College of Public Health systems administrator Gary Hulett in the new work room for student IT staff at the University Capitol Center. The servers that once filled the room have been virtualized or relocated to secure data centers.
Savings through virtualization

In addition to usable space, DCSC yields savings on energy, hardware, and support—especially when aging servers can be virtualized.

When DCSC began, Protheroe and his team often moved server hardware physically from one site to another—the “lift and shift” method. Today, they’re much more likely to copy data to virtual servers that reside on shared hardware, then surplus the old computers.

“It’s not necessarily less work, just smarter work,” Protheroe says. “It might be quicker to move a machine, but that leaves the department on the hook for equipment support and management. With virtualization, all the infrastructure is taken care of by central IT staff.”

At the Tippie College of Business, systems administrators achieved maximum savings by virtualizing all the machines they once housed in small on-site server room (now storage space).

“We used it as an opportunity to pare down,” says Scott Fuller, associate director of the college’s Stead Technology Services Group. “In some cases, we took a snapshot of the server and just moved it onto a box at ITF. In other cases, we had them spin up an instance of SQL or whatever we needed.”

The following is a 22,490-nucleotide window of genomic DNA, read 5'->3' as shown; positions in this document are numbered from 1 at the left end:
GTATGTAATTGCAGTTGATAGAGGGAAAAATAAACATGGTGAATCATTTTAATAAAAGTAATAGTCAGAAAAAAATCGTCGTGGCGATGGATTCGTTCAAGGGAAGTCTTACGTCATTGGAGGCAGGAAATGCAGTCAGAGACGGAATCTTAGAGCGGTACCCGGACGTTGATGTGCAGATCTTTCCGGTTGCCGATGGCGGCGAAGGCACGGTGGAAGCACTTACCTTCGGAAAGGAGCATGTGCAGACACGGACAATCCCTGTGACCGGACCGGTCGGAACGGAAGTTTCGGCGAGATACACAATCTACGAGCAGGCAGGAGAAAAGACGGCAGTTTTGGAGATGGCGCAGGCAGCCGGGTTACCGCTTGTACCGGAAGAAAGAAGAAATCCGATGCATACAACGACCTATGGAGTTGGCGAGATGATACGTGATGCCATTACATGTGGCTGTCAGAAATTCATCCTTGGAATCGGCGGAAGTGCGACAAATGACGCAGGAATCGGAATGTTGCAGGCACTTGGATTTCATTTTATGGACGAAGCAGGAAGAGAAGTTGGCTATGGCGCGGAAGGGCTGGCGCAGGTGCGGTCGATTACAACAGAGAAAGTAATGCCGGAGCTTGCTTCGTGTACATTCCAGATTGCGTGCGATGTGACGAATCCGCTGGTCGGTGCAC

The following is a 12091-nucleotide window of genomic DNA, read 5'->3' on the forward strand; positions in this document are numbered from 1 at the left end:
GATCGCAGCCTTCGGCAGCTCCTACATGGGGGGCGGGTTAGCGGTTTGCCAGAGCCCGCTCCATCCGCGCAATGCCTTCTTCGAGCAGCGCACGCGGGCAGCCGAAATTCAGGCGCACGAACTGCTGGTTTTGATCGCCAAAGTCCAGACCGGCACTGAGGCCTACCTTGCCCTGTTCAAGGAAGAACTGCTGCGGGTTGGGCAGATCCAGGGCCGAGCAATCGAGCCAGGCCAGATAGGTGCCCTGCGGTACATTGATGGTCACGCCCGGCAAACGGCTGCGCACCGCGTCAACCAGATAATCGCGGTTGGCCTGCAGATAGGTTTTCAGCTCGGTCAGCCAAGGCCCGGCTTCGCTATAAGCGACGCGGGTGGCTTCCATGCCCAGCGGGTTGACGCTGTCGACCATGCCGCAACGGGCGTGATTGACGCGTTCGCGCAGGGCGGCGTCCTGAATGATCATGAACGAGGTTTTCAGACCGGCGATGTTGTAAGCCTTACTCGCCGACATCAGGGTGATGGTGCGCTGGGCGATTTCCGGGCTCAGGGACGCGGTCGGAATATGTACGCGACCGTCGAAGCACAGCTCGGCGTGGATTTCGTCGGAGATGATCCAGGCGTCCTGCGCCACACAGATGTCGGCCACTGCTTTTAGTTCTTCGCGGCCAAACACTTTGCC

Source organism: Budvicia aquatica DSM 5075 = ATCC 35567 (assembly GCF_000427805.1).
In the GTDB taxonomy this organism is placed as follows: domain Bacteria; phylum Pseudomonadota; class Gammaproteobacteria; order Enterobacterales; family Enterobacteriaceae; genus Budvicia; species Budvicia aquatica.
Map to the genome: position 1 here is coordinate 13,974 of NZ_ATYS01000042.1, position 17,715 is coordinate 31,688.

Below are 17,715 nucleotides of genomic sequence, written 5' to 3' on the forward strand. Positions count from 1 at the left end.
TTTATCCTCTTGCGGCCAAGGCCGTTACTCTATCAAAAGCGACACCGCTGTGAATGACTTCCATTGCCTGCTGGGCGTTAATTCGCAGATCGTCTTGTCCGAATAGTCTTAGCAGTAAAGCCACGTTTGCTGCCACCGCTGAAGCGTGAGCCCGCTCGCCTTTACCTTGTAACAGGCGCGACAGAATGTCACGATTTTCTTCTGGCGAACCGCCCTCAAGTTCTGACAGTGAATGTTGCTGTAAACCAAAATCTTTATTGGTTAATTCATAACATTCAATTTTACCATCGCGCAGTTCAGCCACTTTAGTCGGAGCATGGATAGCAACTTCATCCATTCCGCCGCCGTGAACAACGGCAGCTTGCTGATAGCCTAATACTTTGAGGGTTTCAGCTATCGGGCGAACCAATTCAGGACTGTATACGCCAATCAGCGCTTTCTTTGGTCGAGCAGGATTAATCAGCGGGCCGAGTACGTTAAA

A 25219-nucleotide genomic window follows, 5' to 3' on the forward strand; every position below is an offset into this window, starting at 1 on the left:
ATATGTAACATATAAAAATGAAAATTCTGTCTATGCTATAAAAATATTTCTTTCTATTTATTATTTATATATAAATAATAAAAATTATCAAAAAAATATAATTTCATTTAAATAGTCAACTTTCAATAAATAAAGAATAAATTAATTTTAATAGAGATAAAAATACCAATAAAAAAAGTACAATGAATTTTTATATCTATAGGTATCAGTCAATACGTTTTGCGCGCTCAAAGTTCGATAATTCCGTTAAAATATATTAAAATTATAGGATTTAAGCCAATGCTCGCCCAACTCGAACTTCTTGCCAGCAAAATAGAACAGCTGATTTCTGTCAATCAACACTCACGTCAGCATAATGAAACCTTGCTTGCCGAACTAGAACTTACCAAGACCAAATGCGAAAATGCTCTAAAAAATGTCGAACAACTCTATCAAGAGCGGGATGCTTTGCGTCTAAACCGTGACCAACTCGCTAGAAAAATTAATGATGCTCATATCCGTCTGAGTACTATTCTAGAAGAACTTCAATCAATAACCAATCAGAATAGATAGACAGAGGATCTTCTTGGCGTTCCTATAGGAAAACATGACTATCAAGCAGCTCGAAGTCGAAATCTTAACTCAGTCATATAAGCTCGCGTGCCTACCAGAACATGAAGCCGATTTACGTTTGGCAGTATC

Model for other projects

DCSC has had a ripple effect, encouraging systems administrators to take a close look at facilities that aren’t on the project’s list to decommission.

At the Mossman Business Services Building, Dagong Wang, IT director for Finance and Business Information Services, launched a server-room shutdown on his own, providing the department with new conference space.

“We wanted to virtualize our servers and had a plan to do so,” Wang says. “We had one critical system that we had to rebuild first. Now, whenever there’s a new need for a server, we make sure it’s a virtual machine.”

The fact that system administrators are independently closing server rooms is a testament to the DCSC team’s approach and results.

“We decided from the start that we weren’t going to make changes until people started nodding their heads and saying ‘Yes,’” Protheroe says. “We work together with departments to find the best solution, and I think everyone involved would say the service they have now is better than what they had before.”

Culture shift

Not every reclaimed space has found a new purpose. Some are too small to serve as anything more than storage, while others await bigger plans.

“We want to open this up so there’s flow on the second floor,” says Tom Koeppel, administrator for the Department of Physics and Astronomy, of a now-vacant data center in Van Allen Hall. “We’d like to turn it into a student lounge and room to house all department administration together.”

With only a few rooms remaining from their original 32, Protheroe and colleagues feel they—and the whole campus IT community—have accomplished something more than just gaining square footage and saving dollars.

“A project like this is never really finished—we’re always assessing space and how we utilize computing resources,” he says. “But in way, we are done, because the culture has shifted. That’s the most important and most rewarding outcome.”